Earlier this week, it was announced, much to the surprise of geeks everywhere, that the CW was planning to introduce The Flash to their line-up of DC heroes as a companion show to Arrow. In fact, Barry Allen will be introduced early in season two of Arrow in a few episodes, before being set up to be spun-off into his own series. The show would be helmed by the Arrow co-creators Greg Berlanti and Andrew Kreisberg and directed by David Nutter, and the search is already underway for the man to fill Barry Allen's running shoes. So by this time next year, we will probably be viewing the pilot at Comic Con in San Diego.
A lot of fans have been lamenting the fact that a Flash television show means that he won't be getting a big screen adaptation anytime soon. (reports are that work continues on a Flash movie, but with the show right now having the momentum, I wouldn't bet on it.) But there are lots of reasons why the Flash is perfect for television versus the big screen, and not just because he had a television series once before. Here are nine reasons why The Flash might just work better on the small screen than the big one.
1. Flash's Speed Powers Can Be Done on a TV Budget
There aren't a lot of superheroes who can really be done properly on television without the very things that make them so super in the comics being somewhat neutered in the process. Characters like the Hulk and Wonder Woman were never even close to being as powerful as their comic book counterparts were back in the day, mostly due to the limits of what a television budget can give you. Even more recent superhero television fare like Smallville couldn't really give you the full Kryptonian power treatment all at once, because there simply wasn't the money for it to be done right.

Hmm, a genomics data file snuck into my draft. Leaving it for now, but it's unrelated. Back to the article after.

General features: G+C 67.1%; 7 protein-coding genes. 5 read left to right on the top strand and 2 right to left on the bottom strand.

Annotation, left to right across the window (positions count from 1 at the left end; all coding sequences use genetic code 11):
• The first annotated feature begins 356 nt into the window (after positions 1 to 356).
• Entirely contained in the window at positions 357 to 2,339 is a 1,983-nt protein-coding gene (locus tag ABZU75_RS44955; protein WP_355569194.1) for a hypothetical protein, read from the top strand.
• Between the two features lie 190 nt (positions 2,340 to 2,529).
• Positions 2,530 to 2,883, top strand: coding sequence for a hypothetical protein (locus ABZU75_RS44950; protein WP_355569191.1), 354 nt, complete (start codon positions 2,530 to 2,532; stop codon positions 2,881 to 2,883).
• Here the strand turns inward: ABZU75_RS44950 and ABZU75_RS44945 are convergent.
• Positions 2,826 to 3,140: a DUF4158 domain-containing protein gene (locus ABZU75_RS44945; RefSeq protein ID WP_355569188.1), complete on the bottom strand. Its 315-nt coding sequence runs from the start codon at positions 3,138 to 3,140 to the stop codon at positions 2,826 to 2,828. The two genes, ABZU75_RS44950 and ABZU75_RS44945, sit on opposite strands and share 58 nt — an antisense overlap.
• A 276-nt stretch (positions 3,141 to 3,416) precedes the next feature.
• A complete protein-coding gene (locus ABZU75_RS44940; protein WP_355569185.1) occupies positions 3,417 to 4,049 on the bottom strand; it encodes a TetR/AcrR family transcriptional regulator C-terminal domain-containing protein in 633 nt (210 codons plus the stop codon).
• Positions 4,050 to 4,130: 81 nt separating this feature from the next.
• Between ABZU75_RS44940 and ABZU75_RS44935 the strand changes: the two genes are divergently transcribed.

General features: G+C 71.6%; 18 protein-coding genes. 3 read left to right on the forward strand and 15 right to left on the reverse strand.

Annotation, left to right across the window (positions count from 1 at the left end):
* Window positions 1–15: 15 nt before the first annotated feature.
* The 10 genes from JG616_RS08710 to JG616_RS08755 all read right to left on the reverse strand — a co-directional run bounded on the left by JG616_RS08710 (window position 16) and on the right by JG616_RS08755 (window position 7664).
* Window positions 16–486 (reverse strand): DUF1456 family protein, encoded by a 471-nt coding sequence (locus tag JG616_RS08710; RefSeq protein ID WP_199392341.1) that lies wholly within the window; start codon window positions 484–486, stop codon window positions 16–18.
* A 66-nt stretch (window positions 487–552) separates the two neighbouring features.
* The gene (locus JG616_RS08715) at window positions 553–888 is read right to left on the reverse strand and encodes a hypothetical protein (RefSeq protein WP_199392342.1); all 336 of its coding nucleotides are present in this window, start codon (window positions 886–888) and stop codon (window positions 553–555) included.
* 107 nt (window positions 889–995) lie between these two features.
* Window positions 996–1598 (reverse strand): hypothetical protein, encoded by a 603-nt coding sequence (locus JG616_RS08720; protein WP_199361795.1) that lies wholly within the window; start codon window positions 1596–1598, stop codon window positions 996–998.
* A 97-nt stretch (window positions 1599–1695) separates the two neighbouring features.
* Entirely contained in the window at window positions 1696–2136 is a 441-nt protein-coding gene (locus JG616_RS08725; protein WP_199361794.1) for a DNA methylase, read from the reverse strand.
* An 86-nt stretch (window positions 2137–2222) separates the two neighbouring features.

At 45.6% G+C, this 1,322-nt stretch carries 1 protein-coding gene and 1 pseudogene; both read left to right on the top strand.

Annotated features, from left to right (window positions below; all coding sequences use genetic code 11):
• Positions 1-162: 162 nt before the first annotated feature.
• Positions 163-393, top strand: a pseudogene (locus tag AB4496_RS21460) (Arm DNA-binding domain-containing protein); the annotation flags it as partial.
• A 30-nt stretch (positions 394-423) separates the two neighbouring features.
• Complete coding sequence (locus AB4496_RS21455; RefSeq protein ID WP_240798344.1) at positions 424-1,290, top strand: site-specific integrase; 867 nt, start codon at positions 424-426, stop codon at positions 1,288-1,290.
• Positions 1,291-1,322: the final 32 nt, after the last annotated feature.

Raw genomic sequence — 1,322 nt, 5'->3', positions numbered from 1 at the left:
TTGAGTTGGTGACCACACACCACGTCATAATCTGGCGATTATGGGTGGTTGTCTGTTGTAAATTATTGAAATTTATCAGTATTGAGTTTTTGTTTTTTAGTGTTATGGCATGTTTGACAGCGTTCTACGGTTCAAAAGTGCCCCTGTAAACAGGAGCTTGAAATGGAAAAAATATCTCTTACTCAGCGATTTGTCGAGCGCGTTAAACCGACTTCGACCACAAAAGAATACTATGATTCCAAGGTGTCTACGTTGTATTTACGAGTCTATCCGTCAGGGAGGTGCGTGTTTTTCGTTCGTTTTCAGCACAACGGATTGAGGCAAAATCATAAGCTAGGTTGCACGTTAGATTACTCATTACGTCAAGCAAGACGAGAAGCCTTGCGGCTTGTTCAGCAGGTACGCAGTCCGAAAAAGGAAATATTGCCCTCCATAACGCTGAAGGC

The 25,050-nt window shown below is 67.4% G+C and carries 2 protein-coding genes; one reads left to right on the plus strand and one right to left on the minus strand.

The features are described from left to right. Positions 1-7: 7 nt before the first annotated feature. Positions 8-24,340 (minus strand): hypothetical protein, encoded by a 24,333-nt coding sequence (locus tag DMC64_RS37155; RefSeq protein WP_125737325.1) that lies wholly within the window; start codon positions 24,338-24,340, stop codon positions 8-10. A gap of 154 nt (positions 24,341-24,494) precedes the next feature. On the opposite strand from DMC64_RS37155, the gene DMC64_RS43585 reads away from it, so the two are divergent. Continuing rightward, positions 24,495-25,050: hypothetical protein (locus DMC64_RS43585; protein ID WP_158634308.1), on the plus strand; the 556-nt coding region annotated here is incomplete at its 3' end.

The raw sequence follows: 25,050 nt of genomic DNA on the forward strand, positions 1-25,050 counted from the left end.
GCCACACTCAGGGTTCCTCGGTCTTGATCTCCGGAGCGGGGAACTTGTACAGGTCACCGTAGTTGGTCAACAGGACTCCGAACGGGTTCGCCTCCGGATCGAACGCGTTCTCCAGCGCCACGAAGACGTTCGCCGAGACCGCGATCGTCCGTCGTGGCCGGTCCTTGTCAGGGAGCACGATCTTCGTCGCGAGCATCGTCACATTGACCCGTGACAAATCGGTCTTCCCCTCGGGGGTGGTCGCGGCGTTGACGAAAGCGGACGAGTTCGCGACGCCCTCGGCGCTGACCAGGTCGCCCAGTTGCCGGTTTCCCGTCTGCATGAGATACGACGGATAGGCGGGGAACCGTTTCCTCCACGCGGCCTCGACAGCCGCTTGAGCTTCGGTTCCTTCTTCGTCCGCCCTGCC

But special effects, even those for television, have come a long way since even Smallville. And the kinds of effects that the Flash would need are the kinds of things that could feasibly be done on a television budget now. They might not look as good as they would for a big budget Flash movie, but they don't have to look terrible anymore either. Heck, they weren't even that bad on the old Flash show from the '90s; I imagine the right effects house could do wonders these days. A Flash show might not be able to give us all the things that his powers can do in the comics, but it could be a closer approximation than for most other superheroes that have made the jump from comics to television.
2. Forensics Guys on TV Are All the Rage
When the Flash was created by Julius Schwartz and Carmine Infantino way back in 1956, not a lot of average people knew what being a "police scientist" actually entailed, much less the twelve-year olds that were reading comics at the time. However, a lot has changed in the fifty plus years since the debut of Barry Allen in Showcase Comics #4, and thanks to shows like CSI and all of its spin-offs, not to mention Dexter, everyone in America is not only familiar with what a crime scene investigator does, I'd argue we are all mildly obsessed with it. The fact that Barry Allen is a CSI opens up the show to be something that hasn't ever really been attempted before - a superhero procedural. While I don't think all episodes of the show should rely on the crutch of being "CSI With Powers," it gives the show an avenue to explore that no superhero show prior to this really ever has.
3. Flash's Villains Are More Suited for Television